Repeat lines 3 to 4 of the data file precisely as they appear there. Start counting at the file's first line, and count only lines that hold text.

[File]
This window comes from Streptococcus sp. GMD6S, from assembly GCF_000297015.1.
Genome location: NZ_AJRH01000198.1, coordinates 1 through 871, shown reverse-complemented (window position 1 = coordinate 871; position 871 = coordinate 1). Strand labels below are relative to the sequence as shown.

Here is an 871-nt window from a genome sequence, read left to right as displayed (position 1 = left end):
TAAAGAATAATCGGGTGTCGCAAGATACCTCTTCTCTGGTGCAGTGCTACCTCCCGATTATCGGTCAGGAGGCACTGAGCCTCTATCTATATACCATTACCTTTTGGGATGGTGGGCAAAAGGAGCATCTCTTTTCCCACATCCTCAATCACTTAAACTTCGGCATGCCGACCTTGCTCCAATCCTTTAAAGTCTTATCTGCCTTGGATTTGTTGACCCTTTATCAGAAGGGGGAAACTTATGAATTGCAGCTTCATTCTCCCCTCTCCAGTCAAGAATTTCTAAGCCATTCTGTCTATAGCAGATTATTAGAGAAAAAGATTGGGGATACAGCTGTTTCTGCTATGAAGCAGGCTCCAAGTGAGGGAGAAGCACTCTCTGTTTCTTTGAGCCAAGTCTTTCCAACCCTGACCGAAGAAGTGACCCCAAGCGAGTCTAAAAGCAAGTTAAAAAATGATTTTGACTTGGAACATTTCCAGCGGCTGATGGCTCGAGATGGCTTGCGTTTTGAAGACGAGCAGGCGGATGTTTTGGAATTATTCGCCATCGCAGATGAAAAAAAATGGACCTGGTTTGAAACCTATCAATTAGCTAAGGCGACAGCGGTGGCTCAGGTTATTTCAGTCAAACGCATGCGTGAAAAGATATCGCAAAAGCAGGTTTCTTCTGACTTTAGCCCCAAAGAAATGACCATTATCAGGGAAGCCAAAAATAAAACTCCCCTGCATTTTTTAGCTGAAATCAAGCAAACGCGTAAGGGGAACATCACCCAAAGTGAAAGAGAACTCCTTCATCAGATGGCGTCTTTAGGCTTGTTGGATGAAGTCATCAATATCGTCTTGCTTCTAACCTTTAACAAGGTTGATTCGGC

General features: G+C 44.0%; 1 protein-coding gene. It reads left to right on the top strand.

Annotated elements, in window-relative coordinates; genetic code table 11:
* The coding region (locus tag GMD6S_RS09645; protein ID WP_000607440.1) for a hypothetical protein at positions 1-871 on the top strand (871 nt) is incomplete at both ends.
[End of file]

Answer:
Here is an 871-nt window from a genome sequence, read left to right as displayed (position 1 = left end):
TAAAGAATAATCGGGTGTCGCAAGATACCTCTTCTCTGGTGCAGTGCTACCTCCCGATTATCGGTCAGGAGGCACTGAGCCTCTATCTATATACCATTACCTTTTGGGATGGTGGGCAAAAGGAGCATCTCTTTTCCCACATCCTCAATCACTTAAACTTCGGCATGCCGACCTTGCTCCAATCCTTTAAAGTCTTATCTGCCTTGGATTTGTTGACCCTTTATCAGAAGGGGGAAACTTATGAATTGCAGCTTCATTCTCCCCTCTCCAGTCAAGAATTTCTAAGCCATTCTGTCTATAGCAGATTATTAGAGAAAAAGATTGGGGATACAGCTGTTTCTGCTATGAAGCAGGCTCCAAGTGAGGGAGAAGCACTCTCTGTTTCTTTGAGCCAAGTCTTTCCAACCCTGACCGAAGAAGTGACCCCAAGCGAGTCTAAAAGCAAGTTAAAAAATGATTTTGACTTGGAACATTTCCAGCGGCTGATGGCTCGAGATGGCTTGCGTTTTGAAGACGAGCAGGCGGATGTTTTGGAATTATTCGCCATCGCAGATGAAAAAAAATGGACCTGGTTTGAAACCTATCAATTAGCTAAGGCGACAGCGGTGGCTCAGGTTATTTCAGTCAAACGCATGCGTGAAAAGATATCGCAAAAGCAGGTTTCTTCTGACTTTAGCCCCAAAGAAATGACCATTATCAGGGAAGCCAAAAATAAAACTCCCCTGCATTTTTTAGCTGAAATCAAGCAAACGCGTAAGGGGAACATCACCCAAAGTGAAAGAGAACTCCTTCATCAGATGGCGTCTTTAGGCTTGTTGGATGAAGTCATCAATATCGTCTTGCTTCTAACCTTTAACAAGGTTGATTCGGC